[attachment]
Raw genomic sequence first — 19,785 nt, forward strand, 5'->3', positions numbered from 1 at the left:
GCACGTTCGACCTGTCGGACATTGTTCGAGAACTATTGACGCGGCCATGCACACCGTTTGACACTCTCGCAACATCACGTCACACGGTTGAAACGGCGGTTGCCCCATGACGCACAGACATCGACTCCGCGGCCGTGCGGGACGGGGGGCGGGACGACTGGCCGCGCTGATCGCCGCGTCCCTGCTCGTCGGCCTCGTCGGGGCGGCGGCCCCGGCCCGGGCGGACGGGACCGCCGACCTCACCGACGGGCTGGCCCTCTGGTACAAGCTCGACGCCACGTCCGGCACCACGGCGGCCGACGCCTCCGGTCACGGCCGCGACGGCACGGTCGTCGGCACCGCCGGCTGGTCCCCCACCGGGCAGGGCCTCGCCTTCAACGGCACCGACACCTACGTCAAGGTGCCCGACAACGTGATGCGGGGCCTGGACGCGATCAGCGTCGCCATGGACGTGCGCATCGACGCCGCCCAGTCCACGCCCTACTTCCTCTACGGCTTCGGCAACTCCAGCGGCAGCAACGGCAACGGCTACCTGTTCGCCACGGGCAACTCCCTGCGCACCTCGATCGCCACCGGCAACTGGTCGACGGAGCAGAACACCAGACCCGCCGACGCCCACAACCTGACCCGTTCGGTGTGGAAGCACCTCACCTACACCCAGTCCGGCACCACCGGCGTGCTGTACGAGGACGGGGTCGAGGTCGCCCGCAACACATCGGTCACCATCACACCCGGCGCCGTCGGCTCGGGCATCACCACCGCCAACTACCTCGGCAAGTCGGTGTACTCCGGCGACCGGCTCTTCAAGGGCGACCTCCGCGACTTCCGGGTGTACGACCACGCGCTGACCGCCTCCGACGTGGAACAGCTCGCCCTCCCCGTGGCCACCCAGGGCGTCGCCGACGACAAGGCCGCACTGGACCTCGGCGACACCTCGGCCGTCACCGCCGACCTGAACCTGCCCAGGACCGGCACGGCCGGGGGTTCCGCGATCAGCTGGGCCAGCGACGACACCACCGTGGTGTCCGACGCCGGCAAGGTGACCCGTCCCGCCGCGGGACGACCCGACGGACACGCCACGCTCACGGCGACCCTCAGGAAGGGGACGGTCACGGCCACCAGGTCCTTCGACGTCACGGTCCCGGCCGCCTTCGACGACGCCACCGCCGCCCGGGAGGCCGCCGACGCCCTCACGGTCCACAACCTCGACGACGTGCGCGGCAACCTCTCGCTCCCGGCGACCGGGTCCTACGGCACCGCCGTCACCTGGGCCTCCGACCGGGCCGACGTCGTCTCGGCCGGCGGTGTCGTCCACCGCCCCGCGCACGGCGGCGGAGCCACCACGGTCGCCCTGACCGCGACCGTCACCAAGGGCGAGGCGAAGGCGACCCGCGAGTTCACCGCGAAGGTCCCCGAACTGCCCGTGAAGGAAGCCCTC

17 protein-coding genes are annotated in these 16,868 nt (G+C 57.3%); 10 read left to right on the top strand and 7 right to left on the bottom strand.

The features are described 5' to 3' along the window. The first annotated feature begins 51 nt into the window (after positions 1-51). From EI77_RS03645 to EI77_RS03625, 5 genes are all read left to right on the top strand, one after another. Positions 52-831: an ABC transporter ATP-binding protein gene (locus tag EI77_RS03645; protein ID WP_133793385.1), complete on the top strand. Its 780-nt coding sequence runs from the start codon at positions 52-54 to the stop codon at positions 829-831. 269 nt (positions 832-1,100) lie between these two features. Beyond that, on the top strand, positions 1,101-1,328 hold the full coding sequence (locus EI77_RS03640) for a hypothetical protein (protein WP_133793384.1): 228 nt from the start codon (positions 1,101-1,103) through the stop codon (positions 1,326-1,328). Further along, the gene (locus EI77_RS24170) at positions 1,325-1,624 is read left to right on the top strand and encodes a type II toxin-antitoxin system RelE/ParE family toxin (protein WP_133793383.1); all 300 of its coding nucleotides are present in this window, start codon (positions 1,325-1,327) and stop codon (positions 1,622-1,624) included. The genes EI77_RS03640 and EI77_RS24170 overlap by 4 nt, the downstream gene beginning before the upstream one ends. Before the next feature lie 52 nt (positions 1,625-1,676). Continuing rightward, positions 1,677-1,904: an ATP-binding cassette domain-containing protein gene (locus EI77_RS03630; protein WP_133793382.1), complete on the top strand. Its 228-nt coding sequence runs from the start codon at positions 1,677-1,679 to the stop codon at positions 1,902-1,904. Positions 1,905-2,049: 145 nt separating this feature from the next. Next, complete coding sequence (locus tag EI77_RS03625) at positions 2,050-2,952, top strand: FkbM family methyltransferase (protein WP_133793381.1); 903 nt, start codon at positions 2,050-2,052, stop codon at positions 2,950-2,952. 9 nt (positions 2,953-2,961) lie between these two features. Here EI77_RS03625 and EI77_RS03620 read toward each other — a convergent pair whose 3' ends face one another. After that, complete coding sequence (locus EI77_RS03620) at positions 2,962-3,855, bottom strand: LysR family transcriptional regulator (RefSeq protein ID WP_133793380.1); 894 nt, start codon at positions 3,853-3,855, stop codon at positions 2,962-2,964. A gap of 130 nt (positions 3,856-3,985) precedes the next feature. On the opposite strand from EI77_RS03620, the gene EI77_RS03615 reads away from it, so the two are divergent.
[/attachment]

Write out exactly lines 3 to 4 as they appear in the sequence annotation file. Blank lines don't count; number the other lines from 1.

17 protein-coding genes are annotated in these 16,868 nt (G+C 57.3%); 10 read left to right on the top strand and 7 right to left on the bottom strand.

The features are described 5' to 3' along the window. The first annotated feature begins 51 nt into the window (after positions 1-51). From EI77_RS03645 to EI77_RS03625, 5 genes are all read left to right on the top strand, one after another. Positions 52-831: an ABC transporter ATP-binding protein gene (locus tag EI77_RS03645; protein ID WP_133793385.1), complete on the top strand. Its 780-nt coding sequence runs from the start codon at positions 52-54 to the stop codon at positions 829-831. 269 nt (positions 832-1,100) lie between these two features. Beyond that, on the top strand, positions 1,101-1,328 hold the full coding sequence (locus EI77_RS03640) for a hypothetical protein (protein WP_133793384.1): 228 nt from the start codon (positions 1,101-1,103) through the stop codon (positions 1,326-1,328). Further along, the gene (locus EI77_RS24170) at positions 1,325-1,624 is read left to right on the top strand and encodes a type II toxin-antitoxin system RelE/ParE family toxin (protein WP_133793383.1); all 300 of its coding nucleotides are present in this window, start codon (positions 1,325-1,327) and stop codon (positions 1,622-1,624) included. The genes EI77_RS03640 and EI77_RS24170 overlap by 4 nt, the downstream gene beginning before the upstream one ends. Before the next feature lie 52 nt (positions 1,625-1,676). Continuing rightward, positions 1,677-1,904: an ATP-binding cassette domain-containing protein gene (locus EI77_RS03630; protein WP_133793382.1), complete on the top strand. Its 228-nt coding sequence runs from the start codon at positions 1,677-1,679 to the stop codon at positions 1,902-1,904. Positions 1,905-2,049: 145 nt separating this feature from the next. Next, complete coding sequence (locus tag EI77_RS03625) at positions 2,050-2,952, top strand: FkbM family methyltransferase (protein WP_133793381.1); 903 nt, start codon at positions 2,050-2,052, stop codon at positions 2,950-2,952. 9 nt (positions 2,953-2,961) lie between these two features. Here EI77_RS03625 and EI77_RS03620 read toward each other — a convergent pair whose 3' ends face one another. After that, complete coding sequence (locus EI77_RS03620) at positions 2,962-3,855, bottom strand: LysR family transcriptional regulator (RefSeq protein ID WP_133793380.1); 894 nt, start codon at positions 3,853-3,855, stop codon at positions 2,962-2,964. A gap of 130 nt (positions 3,856-3,985) precedes the next feature. On the opposite strand from EI77_RS03620, the gene EI77_RS03615 reads away from it, so the two are divergent.